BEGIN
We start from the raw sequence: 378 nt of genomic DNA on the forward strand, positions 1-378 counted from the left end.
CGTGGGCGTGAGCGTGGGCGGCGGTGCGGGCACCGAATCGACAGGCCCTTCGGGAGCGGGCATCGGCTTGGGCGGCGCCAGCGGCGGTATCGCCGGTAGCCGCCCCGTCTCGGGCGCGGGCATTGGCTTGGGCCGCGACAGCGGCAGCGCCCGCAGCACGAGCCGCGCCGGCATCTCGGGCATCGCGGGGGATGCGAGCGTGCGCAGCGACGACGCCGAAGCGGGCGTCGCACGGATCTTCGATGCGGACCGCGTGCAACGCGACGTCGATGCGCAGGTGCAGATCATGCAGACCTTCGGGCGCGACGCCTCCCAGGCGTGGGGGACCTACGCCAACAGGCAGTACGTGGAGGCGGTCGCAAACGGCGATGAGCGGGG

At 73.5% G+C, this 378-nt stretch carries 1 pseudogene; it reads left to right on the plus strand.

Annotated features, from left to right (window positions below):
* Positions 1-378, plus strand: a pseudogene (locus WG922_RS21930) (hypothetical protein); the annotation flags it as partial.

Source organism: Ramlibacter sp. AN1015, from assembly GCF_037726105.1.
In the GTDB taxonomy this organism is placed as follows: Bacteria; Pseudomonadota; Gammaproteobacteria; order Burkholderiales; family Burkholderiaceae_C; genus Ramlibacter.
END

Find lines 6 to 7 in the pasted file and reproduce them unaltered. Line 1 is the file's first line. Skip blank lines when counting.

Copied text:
Source organism: Ramlibacter sp. AN1015, from assembly GCF_037726105.1.
In the GTDB taxonomy this organism is placed as follows: Bacteria; Pseudomonadota; Gammaproteobacteria; order Burkholderiales; family Burkholderiaceae_C; genus Ramlibacter.